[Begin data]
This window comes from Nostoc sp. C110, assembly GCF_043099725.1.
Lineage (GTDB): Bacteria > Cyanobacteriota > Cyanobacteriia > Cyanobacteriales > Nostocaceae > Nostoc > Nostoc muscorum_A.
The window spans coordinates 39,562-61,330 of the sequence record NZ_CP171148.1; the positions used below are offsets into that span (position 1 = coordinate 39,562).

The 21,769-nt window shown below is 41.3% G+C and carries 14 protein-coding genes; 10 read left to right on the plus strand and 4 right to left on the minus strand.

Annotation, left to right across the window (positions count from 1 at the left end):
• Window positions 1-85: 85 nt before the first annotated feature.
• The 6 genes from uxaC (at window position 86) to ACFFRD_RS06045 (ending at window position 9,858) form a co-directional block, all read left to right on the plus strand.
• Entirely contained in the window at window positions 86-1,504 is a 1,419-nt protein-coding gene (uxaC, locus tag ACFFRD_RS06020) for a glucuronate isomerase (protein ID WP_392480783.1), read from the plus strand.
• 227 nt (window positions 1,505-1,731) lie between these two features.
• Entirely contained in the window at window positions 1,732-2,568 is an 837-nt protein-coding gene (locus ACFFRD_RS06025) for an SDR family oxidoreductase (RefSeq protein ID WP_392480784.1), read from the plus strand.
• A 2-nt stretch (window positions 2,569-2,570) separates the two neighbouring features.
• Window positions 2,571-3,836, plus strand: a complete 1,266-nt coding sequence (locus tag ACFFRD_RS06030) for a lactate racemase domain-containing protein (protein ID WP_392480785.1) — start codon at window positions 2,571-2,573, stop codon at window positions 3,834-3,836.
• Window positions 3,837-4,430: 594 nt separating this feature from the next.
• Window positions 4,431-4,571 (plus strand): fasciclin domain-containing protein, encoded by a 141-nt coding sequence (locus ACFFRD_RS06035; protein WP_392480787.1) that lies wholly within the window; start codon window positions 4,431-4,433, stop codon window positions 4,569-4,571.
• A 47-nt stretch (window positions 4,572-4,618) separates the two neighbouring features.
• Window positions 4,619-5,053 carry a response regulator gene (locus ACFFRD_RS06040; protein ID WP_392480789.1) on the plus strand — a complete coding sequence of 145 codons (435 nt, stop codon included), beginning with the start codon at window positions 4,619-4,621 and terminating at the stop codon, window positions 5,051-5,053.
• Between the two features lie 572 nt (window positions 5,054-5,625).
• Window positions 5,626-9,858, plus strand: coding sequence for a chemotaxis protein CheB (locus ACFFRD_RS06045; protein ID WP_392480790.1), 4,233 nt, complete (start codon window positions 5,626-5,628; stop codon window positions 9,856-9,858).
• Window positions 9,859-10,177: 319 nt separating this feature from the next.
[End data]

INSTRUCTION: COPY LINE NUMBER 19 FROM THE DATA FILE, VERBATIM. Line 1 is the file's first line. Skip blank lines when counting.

• Window positions 9,859-10,177: 319 nt separating this feature from the next.